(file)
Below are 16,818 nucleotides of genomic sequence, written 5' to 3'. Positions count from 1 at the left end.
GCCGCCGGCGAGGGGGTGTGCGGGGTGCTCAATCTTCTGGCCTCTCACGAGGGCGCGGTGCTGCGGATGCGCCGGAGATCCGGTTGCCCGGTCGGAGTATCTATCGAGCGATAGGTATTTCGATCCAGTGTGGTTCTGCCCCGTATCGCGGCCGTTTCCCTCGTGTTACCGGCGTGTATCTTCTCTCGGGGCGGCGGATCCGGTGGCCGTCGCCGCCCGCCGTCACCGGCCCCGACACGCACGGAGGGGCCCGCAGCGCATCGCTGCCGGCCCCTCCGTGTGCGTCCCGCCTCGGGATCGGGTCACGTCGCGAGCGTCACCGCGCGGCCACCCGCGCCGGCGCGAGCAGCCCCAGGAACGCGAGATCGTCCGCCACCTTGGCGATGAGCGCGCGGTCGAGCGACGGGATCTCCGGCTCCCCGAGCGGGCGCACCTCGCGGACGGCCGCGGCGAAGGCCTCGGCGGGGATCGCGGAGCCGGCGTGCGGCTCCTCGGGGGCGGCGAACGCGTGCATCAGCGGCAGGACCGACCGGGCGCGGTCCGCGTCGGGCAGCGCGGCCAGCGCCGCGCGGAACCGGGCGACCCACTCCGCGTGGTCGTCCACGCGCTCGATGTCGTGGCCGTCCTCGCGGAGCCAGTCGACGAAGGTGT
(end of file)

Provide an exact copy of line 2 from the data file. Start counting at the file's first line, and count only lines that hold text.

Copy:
GCCGCCGGCGAGGGGGTGTGCGGGGTGCTCAATCTTCTGGCCTCTCACGAGGGCGCGGTGCTGCGGATGCGCCGGAGATCCGGTTGCCCGGTCGGAGTATCTATCGAGCGATAGGTATTTCGATCCAGTGTGGTTCTGCCCCGTATCGCGGCCGTTTCCCTCGTGTTACCGGCGTGTATCTTCTCTCGGGGCGGCGGATCCGGTGGCCGTCGCCGCCCGCCGTCACCGGCCCCGACACGCACGGAGGGGCCCGCAGCGCATCGCTGCCGGCCCCTCCGTGTGCGTCCCGCCTCGGGATCGGGTCACGTCGCGAGCGTCACCGCGCGGCCACCCGCGCCGGCGCGAGCAGCCCCAGGAACGCGAGATCGTCCGCCACCTTGGCGATGAGCGCGCGGTCGAGCGACGGGATCTCCGGCTCCCCGAGCGGGCGCACCTCGCGGACGGCCGCGGCGAAGGCCTCGGCGGGGATCGCGGAGCCGGCGTGCGGCTCCTCGGGGGCGGCGAACGCGTGCATCAGCGGCAGGACCGACCGGGCGCGGTCCGCGTCGGGCAGCGCGGCCAGCGCCGCGCGGAACCGGGCGACCCACTCCGCGTGGTCGTCCACGCGCTCGATGTCGTGGCCGTCCTCGCGGAGCCAGTCGACGAAGGTGT